I like this example because:

1. Google has not assumed that we know how much usage we need.
2. Google has not assumed we know what 20GB means. It is just too big a number.

20 Jun 2010

Fill this survey in 45 seconds & get a Book FREE

I am giving away 3 free copies of the new book 'Everyone Communicates Few Connect' by John C. Maxwell (Hard Cover, Amazon Price $17.15). All you have to do is this:

  • Answer 10 simple questions which will take just 45 seconds
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  • The survey is open till July 4
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Last date to participate: July 4 (Sunday 11.59PM Indian Standard Time)

18 Jun 2010

Is this message for me?

"Is this the same super market which my colleague just talked about? It does not seem so. I am on a wrong website."

This was my first reaction when I landed at the website of a new chain of super markets which has opened in the city. Just a while back my colleague told me of this new super market chain and asked me to check it out. He said it was good.

When I landed on the 'well-designed' website, the first thing which caught my eye were the images of people shopping, which they have put on the home page. The images show people buying stuff at a super market.

This was the problem in this communication by the super market guys.

If I see 'Indian' faces on this website, my brain will immediately tell me that I am on the correct website. This is my world. I understand it, I connect to it.

When I am visiting an Indian website and you show me foreign faces (nothing against foreigners here) the first reaction is: "Am I at the wrong place? Is this some foreign super market in a foreign country?" These website guys had actually bought foreign photos and were using them on their websites. That's what caused the confusion.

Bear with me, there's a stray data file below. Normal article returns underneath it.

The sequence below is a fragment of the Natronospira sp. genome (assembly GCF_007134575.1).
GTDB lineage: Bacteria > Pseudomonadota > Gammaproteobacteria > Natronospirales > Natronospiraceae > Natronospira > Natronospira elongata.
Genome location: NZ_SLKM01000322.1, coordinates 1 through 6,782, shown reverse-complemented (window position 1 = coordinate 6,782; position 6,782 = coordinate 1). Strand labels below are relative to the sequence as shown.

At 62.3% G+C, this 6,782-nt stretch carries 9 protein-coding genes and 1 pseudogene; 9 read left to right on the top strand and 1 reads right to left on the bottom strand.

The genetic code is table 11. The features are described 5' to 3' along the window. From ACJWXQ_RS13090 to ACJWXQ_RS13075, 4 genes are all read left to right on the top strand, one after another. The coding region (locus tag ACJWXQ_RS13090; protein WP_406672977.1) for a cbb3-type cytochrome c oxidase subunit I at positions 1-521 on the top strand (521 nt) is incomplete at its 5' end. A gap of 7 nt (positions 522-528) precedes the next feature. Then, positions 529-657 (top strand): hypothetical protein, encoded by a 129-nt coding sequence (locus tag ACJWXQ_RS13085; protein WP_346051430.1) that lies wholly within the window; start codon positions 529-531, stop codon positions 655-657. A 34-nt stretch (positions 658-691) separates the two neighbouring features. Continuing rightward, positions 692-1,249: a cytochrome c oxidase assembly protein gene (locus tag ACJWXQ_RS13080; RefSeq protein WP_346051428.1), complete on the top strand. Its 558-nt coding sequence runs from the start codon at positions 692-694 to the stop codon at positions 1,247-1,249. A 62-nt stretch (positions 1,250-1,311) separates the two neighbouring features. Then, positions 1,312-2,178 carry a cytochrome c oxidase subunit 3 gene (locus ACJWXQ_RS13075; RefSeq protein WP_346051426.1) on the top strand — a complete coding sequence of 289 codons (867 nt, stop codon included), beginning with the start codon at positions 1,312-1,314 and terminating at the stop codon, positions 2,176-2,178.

I consider this a 'communication crime'. These images are sending out cues to the audience which makes them feel out of place. This switches them off and they turn back on the message.

The lesson for presenters and communicators is this: The images we use, the examples we give and the stories we share should be such that our audience can relate to them. That's the only way they will understand us better. Otherwise, they will switch off.

16 Jun 2010

3 Essentials of every Market Research Presentation

Market Research is a field where presentation skills are very important. The outcome of hours of grueling research is always a presentation. It is not enough to 'conduct' a research properly and 'analyse' the findings, it is equally important to know how to 'present' the findings to the client. Even a small mistake can seed doubts about your credibility and capability in the minds of the client.